BBC How to… describe a process

When you have to give a series of instructions to make or produce something there are some common, useful and simple language features you can use to sound fluent and natural. In this programme we use the example of how to cook the perfect omelette to demonstrate this.

Callum: Hello, I’m Callum Robertson and today’s ‘How to ..’ is all about describing a process, describing a series of instructions that when completed create a finished thing.
There are many situations where you might want to do this but a simple example is a recipe – describing how to make a particular kind of dish, a particular kind of food.
Anita Cormac was one of our guests on our 2007 webcast about cooking.
Listen to part of her instructions on how to make the perfect omelette. How many different instructions are there, how many different things are you told to do?
Anita: Use a minimum of four eggs per omelette, you need a little bit of oil in the bottom of a nonstick omelette pan, and just heat the oil, not too much heat, just heat it, and then put just one tablespoon of water in with the egg and just mix the eggs up, just lightly beat them with the fork and then pour that into the hot pan, all of it.
Callum: There were 5 different instructions. Did you get them all? Let’s listen one by one. As you listen this time pay attention to the verb form that she uses. What is it? Here’s the first one:
Anita: Use a minimum of four eggs
Callum: Use a minimum of four eggs. This is the first instruction. The verb form is just ‘use’. Here’s the next.
Anita: Heat the oil, not too much heat, just heat it
Callum: Heat the oil, not too much heat, just heat it. The same instruction is repeated here with the verb – heat. Here’s the third instruction.
Anita: Put just one tablespoon of water, not milk, in with the egg
Callum: Put just one tablespoon of water in with the egg. The verb is put. Coming now is the fourth instruction. There are actually two different verbs here, but they refer to the same action.
Anita: Mix the eggs up, just lightly beat them with a fork.
Callum: Mix the eggs, beat them with a fork – the verbs are mix and beat. And now the final instruction:
Anita: Pour that into the hot pan
Callum: Pour that into the pan, the verb is ‘pour’.
In each of these examples the verb form is the same. It’s what we call the imperative and it’s very simple to make, it’s just the infinitive of the verb without to. You’ll also notice another feature of these examples of the imperative is that there is no subject. She doesn’t say ‘you’ or ‘we’, she just uses the imperative. This is very very common when describing how to do or make something. Let’s listen again to Anita:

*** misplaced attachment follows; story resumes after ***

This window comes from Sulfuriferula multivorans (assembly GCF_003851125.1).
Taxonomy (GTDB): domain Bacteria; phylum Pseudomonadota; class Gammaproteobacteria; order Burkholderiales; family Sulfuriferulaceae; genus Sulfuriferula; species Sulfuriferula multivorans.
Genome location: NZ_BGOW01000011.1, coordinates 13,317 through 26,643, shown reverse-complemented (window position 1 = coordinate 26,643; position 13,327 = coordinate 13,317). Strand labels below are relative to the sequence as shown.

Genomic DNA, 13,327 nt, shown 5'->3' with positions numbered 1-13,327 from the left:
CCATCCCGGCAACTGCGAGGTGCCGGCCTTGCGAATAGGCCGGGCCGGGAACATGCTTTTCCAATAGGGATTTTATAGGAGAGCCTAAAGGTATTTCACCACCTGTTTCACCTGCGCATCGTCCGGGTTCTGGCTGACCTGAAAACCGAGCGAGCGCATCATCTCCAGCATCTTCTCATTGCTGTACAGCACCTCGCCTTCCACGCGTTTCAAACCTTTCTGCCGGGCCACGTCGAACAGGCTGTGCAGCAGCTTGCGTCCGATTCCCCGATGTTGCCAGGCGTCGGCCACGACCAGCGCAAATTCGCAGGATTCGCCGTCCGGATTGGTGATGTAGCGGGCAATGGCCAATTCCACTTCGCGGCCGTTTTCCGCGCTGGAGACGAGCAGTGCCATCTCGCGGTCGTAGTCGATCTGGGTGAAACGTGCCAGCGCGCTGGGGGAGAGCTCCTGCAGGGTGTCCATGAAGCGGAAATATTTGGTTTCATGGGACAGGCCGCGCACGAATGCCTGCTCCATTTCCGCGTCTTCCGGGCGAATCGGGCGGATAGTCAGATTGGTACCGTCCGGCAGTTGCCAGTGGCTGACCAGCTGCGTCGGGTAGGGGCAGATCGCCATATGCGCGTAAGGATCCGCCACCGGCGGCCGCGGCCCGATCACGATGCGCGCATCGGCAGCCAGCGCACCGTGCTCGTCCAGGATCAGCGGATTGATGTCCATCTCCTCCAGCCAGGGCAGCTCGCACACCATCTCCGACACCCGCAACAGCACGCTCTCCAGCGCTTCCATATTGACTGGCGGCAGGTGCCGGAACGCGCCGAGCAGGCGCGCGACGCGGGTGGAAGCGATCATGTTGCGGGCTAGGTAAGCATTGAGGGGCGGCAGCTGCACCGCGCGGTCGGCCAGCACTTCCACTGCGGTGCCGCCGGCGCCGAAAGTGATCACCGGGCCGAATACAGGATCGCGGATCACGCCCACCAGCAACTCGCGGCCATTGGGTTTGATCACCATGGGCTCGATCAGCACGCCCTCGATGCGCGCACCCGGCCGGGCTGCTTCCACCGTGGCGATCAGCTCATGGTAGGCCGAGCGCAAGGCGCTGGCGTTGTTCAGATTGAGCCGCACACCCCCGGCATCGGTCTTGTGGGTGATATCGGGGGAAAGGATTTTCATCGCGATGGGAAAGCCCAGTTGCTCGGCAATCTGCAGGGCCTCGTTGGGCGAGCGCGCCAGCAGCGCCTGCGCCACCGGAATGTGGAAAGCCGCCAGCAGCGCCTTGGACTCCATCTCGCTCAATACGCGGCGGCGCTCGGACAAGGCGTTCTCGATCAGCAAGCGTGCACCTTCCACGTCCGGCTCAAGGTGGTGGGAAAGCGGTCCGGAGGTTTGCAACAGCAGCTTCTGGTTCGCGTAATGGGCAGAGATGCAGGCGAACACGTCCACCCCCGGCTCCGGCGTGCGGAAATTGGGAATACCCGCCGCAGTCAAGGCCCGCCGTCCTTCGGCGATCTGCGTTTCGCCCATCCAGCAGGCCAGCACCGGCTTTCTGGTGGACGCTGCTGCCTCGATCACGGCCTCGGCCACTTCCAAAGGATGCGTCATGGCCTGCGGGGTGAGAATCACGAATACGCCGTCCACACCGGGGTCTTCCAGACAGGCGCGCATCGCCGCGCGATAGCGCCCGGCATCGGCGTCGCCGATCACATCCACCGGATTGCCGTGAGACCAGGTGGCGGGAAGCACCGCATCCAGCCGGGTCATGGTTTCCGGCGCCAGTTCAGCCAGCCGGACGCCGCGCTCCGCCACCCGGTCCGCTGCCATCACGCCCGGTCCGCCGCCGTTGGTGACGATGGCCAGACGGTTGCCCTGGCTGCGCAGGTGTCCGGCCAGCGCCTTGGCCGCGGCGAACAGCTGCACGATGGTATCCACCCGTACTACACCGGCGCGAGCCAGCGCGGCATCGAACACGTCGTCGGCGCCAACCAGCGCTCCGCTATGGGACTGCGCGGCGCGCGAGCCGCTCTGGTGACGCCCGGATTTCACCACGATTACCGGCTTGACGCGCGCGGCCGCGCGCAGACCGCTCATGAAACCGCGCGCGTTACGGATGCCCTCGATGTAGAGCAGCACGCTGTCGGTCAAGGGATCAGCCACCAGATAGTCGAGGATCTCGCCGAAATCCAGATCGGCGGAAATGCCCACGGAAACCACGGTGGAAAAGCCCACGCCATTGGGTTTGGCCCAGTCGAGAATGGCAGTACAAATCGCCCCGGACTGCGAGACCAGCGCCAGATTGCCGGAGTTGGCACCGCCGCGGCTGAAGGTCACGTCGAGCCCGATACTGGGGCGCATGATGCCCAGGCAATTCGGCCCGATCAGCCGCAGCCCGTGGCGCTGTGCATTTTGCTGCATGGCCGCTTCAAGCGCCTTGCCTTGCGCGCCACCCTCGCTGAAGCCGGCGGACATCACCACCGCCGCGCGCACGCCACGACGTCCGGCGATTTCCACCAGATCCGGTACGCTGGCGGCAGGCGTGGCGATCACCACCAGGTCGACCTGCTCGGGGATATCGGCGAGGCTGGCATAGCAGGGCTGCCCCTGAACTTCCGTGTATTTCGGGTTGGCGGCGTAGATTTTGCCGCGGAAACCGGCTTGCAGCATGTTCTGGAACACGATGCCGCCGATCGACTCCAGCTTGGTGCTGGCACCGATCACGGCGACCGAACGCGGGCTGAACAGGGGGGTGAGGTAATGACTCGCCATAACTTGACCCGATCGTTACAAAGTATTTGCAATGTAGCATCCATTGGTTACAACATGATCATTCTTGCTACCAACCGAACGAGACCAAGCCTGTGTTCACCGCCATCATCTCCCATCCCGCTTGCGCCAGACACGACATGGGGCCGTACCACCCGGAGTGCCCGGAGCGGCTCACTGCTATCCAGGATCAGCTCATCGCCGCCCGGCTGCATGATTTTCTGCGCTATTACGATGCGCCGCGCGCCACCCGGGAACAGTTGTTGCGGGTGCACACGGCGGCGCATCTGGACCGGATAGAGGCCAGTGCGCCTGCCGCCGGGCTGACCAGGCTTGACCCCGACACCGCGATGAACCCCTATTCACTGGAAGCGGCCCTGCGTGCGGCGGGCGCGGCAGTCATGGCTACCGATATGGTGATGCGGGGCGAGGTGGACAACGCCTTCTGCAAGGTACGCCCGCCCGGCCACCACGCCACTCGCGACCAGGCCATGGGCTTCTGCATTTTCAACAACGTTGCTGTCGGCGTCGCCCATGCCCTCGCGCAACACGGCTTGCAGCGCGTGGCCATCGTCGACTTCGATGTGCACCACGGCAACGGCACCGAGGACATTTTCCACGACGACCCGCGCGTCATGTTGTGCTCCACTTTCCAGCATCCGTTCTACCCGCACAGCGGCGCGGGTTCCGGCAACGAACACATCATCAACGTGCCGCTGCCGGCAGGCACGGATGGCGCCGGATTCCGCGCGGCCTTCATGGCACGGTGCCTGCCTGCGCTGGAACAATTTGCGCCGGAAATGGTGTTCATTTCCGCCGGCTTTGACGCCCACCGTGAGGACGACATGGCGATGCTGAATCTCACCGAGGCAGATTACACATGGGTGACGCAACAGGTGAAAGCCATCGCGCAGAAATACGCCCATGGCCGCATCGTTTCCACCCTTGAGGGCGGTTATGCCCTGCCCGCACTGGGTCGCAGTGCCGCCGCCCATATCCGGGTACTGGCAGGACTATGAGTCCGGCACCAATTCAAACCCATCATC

Anita: Use a minimum of four eggs per omelette, you need a little bit of oil in the bottom of a nonstick omelette pan, and just heat the oil, not too much heat, just heat it, and then put just one tablespoon of water in with the egg and just mix the eggs up, just lightly beat them with the fork and then pour that into the hot pan, all of it.
Callum: Now we’ve seen that when describing a process or giving instructions, as in a recipe, the imperative is used. But when giving these kinds of instructions we usually say more than just a list of imperative sentences. It makes instructions easier to follow if we link the instructions together and give some information as to the order that they should happen. Listen again to part of the instructions again. This time don’t concentrate on the verbs but focus on what Anita says when moving from one instruction to another. She uses two different linking words, what are they?
Anita: And just heat the oil, and then put just one tablespoon of water, not milk, in with the egg and just mix the eggs up, and then pour that into the hot pan, all of it.
Callum: Did you catch them? They’re very quick and not stressed at all, so it’s easy to miss them. Here they are by themselves.
Anita: and .. and then.. and … and then
Callum: She uses ‘and’ and also ‘and then’. Listen again to them by themselves, then in the flow of what she says.
Anita: and .. and then.. and … and then
And just heat the oil, and then put just one tablespoon of water, not milk, in with the egg and just mix the eggs up, and then pour that into the hot pan, all of it.
Callum: ‘And’ and ‘then’ are two very simple, but very common and natural linking words.
Particularly useful when giving a series of instructions. As you’ve heard they are not stressed, that helps to maintain the natural flow and rhythm of speech.
Now there are many other linking words that we can use when we are describing processes and giving instructions but we’ll look at some more of those in another programme.
That’s all we have time for in this edition of ‘How to ..’ and if you want to learn how to make the perfect omelette you can download Anita’s full instructions from the website.


















 

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